Here in the second half of winter, rainy weather last fall is still affecting drivers between West Leyden and Boonville.
The New York Department of Transportation says a stretch of rainy weather in late September and early October coincided with work to prepare much of Route 294 in northern Oneida County for repaving.
The base material never had a chance to cure before cold weather set in, and now frequent freeze-thaw, up-and-down temperatures with ample precipitation is making things worse.
Help is on the way with warm weather in spring. But until then, drivers on the highway are facing a myriad of potholes, loose pavement and gravel, mud and in stretches, near dirt-road
“In spring, when weather conditions improve and paving can be accomplished, this segment of highway will be region’s number one pavement priority,” DOT regional spokesman Jim Piccola said in a statement Thursday.
Piccola explained that the first phase of a cold-in-place pavement improvement project along six miles of Route 294 was started when the wet and cold conditions arrived earlier than usual.
In cold-in-place work, the existing pavement is removed, ground, and mixed with new material and laid back down to form a base. It typically is left to cure for 10 days, then a binder course with bigger aggregate is added, followed by a top course with finer material including friction stone for car- and truck-tire traction.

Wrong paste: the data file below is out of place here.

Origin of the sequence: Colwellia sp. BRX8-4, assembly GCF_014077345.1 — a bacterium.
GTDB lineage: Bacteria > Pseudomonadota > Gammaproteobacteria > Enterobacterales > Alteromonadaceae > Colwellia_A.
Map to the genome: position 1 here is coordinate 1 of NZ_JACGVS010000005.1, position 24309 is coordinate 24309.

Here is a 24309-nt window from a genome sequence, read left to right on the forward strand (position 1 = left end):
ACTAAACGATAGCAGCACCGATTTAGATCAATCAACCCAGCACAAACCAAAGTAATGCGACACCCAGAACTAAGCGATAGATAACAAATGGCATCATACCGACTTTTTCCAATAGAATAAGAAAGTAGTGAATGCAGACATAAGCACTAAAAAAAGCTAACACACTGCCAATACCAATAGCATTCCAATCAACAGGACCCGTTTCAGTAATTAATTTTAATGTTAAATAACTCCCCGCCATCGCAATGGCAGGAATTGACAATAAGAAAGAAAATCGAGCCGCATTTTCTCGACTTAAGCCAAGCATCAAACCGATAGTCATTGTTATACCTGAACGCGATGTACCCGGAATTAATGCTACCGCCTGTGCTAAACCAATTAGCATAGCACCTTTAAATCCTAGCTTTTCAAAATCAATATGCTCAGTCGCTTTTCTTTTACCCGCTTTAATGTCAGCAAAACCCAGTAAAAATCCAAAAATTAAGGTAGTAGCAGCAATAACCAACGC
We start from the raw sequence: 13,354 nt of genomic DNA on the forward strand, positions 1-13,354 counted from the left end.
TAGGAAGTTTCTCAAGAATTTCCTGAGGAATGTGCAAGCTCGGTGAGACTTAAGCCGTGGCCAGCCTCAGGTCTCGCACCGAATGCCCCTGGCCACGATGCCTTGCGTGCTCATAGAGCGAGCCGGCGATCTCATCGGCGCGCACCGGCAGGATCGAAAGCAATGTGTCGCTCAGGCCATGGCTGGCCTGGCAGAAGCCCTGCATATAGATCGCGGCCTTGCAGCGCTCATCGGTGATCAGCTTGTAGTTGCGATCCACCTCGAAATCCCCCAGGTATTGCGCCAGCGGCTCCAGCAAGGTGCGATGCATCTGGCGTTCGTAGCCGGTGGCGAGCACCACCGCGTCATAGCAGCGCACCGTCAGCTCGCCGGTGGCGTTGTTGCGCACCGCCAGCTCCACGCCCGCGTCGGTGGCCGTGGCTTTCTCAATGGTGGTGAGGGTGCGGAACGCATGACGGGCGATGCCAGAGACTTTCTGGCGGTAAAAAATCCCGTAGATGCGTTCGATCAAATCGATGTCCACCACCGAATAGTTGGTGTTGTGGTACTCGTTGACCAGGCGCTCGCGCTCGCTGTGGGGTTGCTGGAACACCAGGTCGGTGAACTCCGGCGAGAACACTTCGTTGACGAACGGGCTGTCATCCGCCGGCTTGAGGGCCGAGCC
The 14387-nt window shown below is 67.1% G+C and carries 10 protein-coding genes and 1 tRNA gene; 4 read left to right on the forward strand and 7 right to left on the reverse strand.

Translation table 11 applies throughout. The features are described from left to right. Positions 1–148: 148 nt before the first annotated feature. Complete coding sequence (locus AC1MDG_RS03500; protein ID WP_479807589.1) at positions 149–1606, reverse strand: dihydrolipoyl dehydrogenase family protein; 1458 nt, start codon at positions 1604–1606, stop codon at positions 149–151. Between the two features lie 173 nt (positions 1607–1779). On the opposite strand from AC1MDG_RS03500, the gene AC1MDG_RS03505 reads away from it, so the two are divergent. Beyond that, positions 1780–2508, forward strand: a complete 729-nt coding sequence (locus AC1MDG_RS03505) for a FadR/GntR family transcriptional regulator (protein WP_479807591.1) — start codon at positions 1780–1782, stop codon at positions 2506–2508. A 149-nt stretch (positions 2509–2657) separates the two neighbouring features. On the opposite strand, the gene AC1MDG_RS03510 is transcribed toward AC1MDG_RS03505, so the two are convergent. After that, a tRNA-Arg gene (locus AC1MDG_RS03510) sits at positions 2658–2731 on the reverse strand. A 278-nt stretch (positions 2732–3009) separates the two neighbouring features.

November turned out colder than normal, with significant snowfall by mid-month. The base layer never properly cured. And without that, anything that goes on top won’t stay and would likely be largely wasted.
“We want to make sure you’ve got that good base because then everything else you put on top of it would just be throwing money away,” Piccola said.
The road is rural but is a bustling link between the Rome area and Boonville, the largest village in northeastern Oneida County. It also gets traffic from trucks hauling waste to the regional landfill of the Oneida-Herkimer Solid Waste Authority is on Route 294 in the town of Ava. The authority’s website notes that using state DOT standards, the road is able to handle the estimated 50 trucks going to and from the landfill daily hauling trash to it and leachate from it, along with the unrelated trucks hauling logs, bulk milk, gravel and other cargo.
Since then, sections have deteriorated with frequent wide springs in temperature along with precipitation, deepening the freeze-thaw cycle that is the bane of pavement.
When road crews aren’t clearing snow and ice, they’re monitoring Route 294 and patching potholes, Piccola said.
The DOT will assess the situation in the spring.
“We have may have to redo the whole thing with the cold-in-place, start all over, or we may just have to mill sections of it again,” Piccola said.